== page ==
For some of the most pristine paddling on the planet, dip your paddle blade into the Maine Island Trail, the country’s first water trail. Established in 1988, the Maine Trail established the precedent for all others in its wake. The 350-mile-long waterway extends from Cape Porpoise Harbor on the west to Machias Bay on the east, with its namesake Maine Island Trail Association (MITA) the largest group of its kind on the continent.
Camp at one of 150 island and mainland sites along the route, each accessible by kayak, sailboat or other watercraft. Campsites on state land are free, while those on private islands are available with MITA membership ($45/year individual; $65/year family). July, August and September typically offer the best weather, with September offering the bonus of lobster-red leaves. The Maine Department of Tourism also has some excellent paddling information their site.
Personal safety is the most important part of any paddling trip. The following are some excellent suggestions from the American Canoe Association.
Research the area: Study the trail’s pamphlets, web sites and other information sources on topics such as logistics, potential hazards and isolation. Guidebooks and topographic maps are valuable references in trip planning. Plan alternate routes in case of winds, changing weather, or unexpected paddler limitations.
Prepare for weather: Be prepared for all conditions, including paddling in everything from temperatures that can cause heat stroke and hypothermia.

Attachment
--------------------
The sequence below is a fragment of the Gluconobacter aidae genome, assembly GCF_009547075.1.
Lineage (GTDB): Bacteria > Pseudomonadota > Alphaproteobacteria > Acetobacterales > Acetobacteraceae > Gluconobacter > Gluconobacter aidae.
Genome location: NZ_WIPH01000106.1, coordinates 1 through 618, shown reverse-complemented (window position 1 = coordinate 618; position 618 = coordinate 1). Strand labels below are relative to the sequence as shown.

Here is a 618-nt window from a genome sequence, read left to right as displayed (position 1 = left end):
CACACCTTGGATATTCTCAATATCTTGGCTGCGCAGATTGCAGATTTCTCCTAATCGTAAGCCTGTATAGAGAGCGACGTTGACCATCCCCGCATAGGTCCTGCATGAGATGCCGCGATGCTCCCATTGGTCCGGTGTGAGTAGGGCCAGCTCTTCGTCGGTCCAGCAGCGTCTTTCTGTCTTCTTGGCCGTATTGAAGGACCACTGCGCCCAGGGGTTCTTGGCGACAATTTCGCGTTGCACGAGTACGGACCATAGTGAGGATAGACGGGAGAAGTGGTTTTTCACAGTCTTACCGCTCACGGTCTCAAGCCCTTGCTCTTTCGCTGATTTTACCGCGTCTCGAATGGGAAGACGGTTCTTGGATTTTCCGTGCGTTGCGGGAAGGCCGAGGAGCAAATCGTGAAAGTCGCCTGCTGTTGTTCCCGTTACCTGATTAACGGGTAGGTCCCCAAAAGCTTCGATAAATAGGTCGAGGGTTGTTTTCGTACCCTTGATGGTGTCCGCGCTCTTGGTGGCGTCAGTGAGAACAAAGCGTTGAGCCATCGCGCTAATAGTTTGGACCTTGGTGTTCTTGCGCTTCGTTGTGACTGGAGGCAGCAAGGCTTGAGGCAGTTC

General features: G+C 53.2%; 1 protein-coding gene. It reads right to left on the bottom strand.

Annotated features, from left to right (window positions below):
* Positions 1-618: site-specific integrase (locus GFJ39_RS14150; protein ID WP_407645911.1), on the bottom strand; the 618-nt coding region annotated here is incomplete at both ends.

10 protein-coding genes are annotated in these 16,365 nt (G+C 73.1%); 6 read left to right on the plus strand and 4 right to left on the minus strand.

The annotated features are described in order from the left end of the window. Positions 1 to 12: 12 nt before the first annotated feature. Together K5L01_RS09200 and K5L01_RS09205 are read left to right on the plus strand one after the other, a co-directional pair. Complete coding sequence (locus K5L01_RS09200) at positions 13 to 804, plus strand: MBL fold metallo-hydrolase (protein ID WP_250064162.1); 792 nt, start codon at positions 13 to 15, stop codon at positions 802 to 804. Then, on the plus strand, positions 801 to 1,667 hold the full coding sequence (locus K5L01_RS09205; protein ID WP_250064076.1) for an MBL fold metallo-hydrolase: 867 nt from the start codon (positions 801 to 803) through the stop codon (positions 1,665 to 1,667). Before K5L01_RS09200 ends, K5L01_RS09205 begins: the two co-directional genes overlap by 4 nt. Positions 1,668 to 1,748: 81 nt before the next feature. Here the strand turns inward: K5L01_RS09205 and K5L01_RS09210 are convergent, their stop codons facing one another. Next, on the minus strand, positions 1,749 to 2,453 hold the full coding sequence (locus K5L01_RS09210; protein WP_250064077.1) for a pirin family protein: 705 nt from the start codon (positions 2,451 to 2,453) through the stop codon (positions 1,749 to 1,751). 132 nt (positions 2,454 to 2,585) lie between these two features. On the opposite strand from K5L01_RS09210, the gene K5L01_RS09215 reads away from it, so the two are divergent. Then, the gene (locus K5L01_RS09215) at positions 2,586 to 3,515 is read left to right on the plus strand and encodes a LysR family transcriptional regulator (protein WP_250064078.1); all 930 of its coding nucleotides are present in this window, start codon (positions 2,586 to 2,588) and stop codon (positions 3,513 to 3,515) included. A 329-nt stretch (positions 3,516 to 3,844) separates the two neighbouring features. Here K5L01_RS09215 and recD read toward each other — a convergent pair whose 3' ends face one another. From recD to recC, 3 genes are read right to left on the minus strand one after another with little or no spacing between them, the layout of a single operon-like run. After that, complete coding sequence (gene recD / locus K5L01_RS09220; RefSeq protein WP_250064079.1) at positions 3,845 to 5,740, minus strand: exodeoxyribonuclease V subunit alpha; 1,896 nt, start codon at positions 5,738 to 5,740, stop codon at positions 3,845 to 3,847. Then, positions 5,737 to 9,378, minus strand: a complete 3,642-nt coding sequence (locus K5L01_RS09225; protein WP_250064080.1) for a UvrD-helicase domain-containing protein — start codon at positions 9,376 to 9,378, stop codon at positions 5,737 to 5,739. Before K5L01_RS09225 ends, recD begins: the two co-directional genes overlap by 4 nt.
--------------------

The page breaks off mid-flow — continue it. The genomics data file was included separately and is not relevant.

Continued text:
Be ready for change: Waterways are dynamic systems; even the most detailed route descriptions can’t account for seasonal changes due to fluctuations in water level, downed trees, recent floods, geological disturbances, storms and rainfall. Conditions are ever-changing. Be smart: plan for unexpected situations, and stay alert. Make sure your equipment is appropriate to help you rescue yourself.
Plan each day’s itinerary. Set up locations for put-ins and takeouts along with possible lunch break stops. Consider time, distance, and the abilities of your group. Arrange for a shuttle.
File a float plan with someone who will notify others if you don’t return on time. This is especially important in the Northern Forest, where cell phone coverage is spotty, so you cannot rely on being able to phone for help.
Clarify participant responsibilities with paddlers beforehand. Each participant should take responsibility for the decision to participate, the selection of appropriate equipment, and the decision to run, scout, or portage rapids. More experienced paddlers should assist those with less experience in making proper decisions.
Don’t overreach. Paddle within both your own and your group’s limits.
Use this Paddler’s Checklist, which can be applied to almost any route you take.